According to figures from a report on directors’ fees in the construction sector published in May (see table below), the average remuneration of executive directors last year increased by 6%, those of nonexecutive directors by 10% and those of chief executives by 13%. The average minimum wage for workers increased by about 12,5%.

But when measured against real numbers, the figures are stark. The 6% for executives is an average increase of R240000/year, whereas the 12,5% for workers is a rise of R3113/year.

Figures compiled by the LRS show that some general workers in the building industry earned as little as R6,68/hour last year, which amounts to R300,60/week or R1301,60/month.

Salaries of skilled artisans in the industry could be as low as R14,10/hour or R2747,39/month.

“The demand by striking workers for a 13% increase in wages was completely reasonable,” says Cottle. At the time of going to press, unions were expected to settle for between 11,5% and 12%.

Workers in the construction industry have been difficult to organise in the past, mainly because it is divided into a civil engineering sector and a building sector. In the past, the Construction Workers’ Union, which was affiliated to the Congress of SA Trade Unions (Cosatu), represented workers in the sector. But plagued with administrative and organisational problems, Cosatu asked NUM to take over the sector.

According to Cottle, just 10% of workers in the construction industry are unionised and at any given project or construction site, at least 50% of workers are casual labourers. “At most, construction workers are on a three-month contract, making them among the most vulnerable of any sector,” says Cottle.

According to figures drawn from Stats SA and the Labour Survey Report, employment in the industry grew from 642000 in March 2001 to a little over 1m today.

In 1982 about 450000 construction workers were employed in the sector. But by the 1990s 200000 jobs had been lost, halving formal employment in this sector as the construction industry faced long term decline due to economic recession and high interest rates.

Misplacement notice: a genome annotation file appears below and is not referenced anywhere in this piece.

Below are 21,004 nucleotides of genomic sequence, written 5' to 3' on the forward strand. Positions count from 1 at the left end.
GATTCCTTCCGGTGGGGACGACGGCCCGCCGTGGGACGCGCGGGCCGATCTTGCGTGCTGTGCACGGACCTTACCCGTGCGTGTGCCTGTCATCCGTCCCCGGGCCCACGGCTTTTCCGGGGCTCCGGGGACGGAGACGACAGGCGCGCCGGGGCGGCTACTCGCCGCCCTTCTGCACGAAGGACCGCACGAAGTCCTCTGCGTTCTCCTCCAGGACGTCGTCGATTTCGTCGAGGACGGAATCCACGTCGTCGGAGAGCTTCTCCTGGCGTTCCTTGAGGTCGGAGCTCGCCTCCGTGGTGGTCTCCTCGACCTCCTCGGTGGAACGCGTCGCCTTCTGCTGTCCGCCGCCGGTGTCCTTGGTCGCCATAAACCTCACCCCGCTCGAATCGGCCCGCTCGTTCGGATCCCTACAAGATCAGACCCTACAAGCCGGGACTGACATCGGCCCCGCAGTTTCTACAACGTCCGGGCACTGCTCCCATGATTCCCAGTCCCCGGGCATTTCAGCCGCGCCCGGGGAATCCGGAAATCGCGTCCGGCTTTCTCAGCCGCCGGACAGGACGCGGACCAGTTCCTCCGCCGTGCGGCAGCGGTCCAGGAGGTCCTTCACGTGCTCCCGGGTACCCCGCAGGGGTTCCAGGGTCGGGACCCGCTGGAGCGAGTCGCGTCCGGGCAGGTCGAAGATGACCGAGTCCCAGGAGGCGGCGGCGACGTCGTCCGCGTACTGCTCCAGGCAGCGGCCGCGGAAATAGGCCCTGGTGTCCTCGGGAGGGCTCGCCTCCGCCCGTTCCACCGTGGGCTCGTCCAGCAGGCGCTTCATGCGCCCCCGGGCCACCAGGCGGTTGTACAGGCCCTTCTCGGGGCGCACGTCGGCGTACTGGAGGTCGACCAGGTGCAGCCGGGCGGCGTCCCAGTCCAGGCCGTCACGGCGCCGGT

Employers turned to labour brokers and subcontractors, so that there is now a small core of skilled construction workers employed in relatively secure jobs and a huge layer of casual or temporary workers hired on short-term contracts.

It is against this history that the current round of negotiations were conducted, in an atmosphere that both sides say has been surprisingly free of rancour.

The strike has been a public relations nightmare, but CEO of the 2010 Fifa World Cup Local Organising Committee Danny Jordaan was surprisingly generous to striking workers. “Their hard work has ensured that we are on track to meet our deadlines and that our stadiums will be among the best in the world next year,” he said last week.

It is believed that much of the magnanimity was earned when unions met with the organising committee and Fifa president Sepp Blatter in March last year, when broad agreement was reached to support any campaign for better working conditions.

At a separate meeting last year, workers were offered attractive incentive bonuses if projects were brought in ahead of time, which meant that almost all the deadlines were moved forward.

For example, the Green Point stadium in Cape Town, which was scheduled for completion in March 2010, will now be delivered in December this year.

Last modified on Monday, 08 July 2013 19:46